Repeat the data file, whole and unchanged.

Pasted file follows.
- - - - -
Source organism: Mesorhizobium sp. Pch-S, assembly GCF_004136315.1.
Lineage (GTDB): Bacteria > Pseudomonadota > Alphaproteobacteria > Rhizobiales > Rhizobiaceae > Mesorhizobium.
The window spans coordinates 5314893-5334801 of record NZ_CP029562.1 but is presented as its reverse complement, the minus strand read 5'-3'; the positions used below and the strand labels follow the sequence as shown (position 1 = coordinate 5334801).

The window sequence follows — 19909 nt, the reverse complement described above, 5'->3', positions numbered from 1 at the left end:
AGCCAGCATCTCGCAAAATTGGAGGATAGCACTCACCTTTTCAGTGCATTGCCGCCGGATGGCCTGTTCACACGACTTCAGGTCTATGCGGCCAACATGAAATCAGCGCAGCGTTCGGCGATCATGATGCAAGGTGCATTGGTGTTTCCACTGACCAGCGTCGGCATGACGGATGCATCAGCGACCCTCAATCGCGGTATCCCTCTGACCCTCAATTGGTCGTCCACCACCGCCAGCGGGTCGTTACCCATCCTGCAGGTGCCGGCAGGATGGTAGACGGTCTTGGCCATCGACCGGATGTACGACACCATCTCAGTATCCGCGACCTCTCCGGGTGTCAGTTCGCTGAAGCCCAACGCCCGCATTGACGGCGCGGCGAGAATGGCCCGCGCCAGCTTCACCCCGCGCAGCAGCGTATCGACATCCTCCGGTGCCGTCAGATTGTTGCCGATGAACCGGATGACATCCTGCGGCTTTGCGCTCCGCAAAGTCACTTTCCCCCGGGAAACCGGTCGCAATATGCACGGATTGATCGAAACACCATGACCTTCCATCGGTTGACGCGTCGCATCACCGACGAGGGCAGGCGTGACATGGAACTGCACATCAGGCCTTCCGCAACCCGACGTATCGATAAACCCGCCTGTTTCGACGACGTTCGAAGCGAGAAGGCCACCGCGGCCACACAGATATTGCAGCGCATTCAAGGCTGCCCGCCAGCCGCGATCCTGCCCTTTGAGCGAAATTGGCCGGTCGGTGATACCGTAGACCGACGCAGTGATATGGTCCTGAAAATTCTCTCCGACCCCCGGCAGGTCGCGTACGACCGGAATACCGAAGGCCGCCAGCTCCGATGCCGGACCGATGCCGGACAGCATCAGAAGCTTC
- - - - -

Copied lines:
Source organism: Mesorhizobium sp. Pch-S, assembly GCF_004136315.1.
Lineage (GTDB): Bacteria > Pseudomonadota > Alphaproteobacteria > Rhizobiales > Rhizobiaceae > Mesorhizobium.
The window spans coordinates 5314893-5334801 of record NZ_CP029562.1 but is presented as its reverse complement, the minus strand read 5'-3'; the positions used below and the strand labels follow the sequence as shown (position 1 = coordinate 5334801).

The window sequence follows — 19909 nt, the reverse complement described above, 5'->3', positions numbered from 1 at the left end:
AGCCAGCATCTCGCAAAATTGGAGGATAGCACTCACCTTTTCAGTGCATTGCCGCCGGATGGCCTGTTCACACGACTTCAGGTCTATGCGGCCAACATGAAATCAGCGCAGCGTTCGGCGATCATGATGCAAGGTGCATTGGTGTTTCCACTGACCAGCGTCGGCATGACGGATGCATCAGCGACCCTCAATCGCGGTATCCCTCTGACCCTCAATTGGTCGTCCACCACCGCCAGCGGGTCGTTACCCATCCTGCAGGTGCCGGCAGGATGGTAGACGGTCTTGGCCATCGACCGGATGTACGACACCATCTCAGTATCCGCGACCTCTCCGGGTGTCAGTTCGCTGAAGCCCAACGCCCGCATTGACGGCGCGGCGAGAATGGCCCGCGCCAGCTTCACCCCGCGCAGCAGCGTATCGACATCCTCCGGTGCCGTCAGATTGTTGCCGATGAACCGGATGACATCCTGCGGCTTTGCGCTCCGCAAAGTCACTTTCCCCCGGGAAACCGGTCGCAATATGCACGGATTGATCGAAACACCATGACCTTCCATCGGTTGACGCGTCGCATCACCGACGAGGGCAGGCGTGACATGGAACTGCACATCAGGCCTTCCGCAACCCGACGTATCGATAAACCCGCCTGTTTCGACGACGTTCGAAGCGAGAAGGCCACCGCGGCCACACAGATATTGCAGCGCATTCAAGGCTGCCCGCCAGCCGCGATCCTGCCCTTTGAGCGAAATTGGCCGGTCGGTGATACCGTAGACCGACGCAGTGATATGGTCCTGAAAATTCTCTCCGACCCCCGGCAGGTCGCGTACGACCGGAATACCGAAGGCCGCCAGCTCCGATGCCGGACCGATGCCGGACAGCATCAGAAGCTTC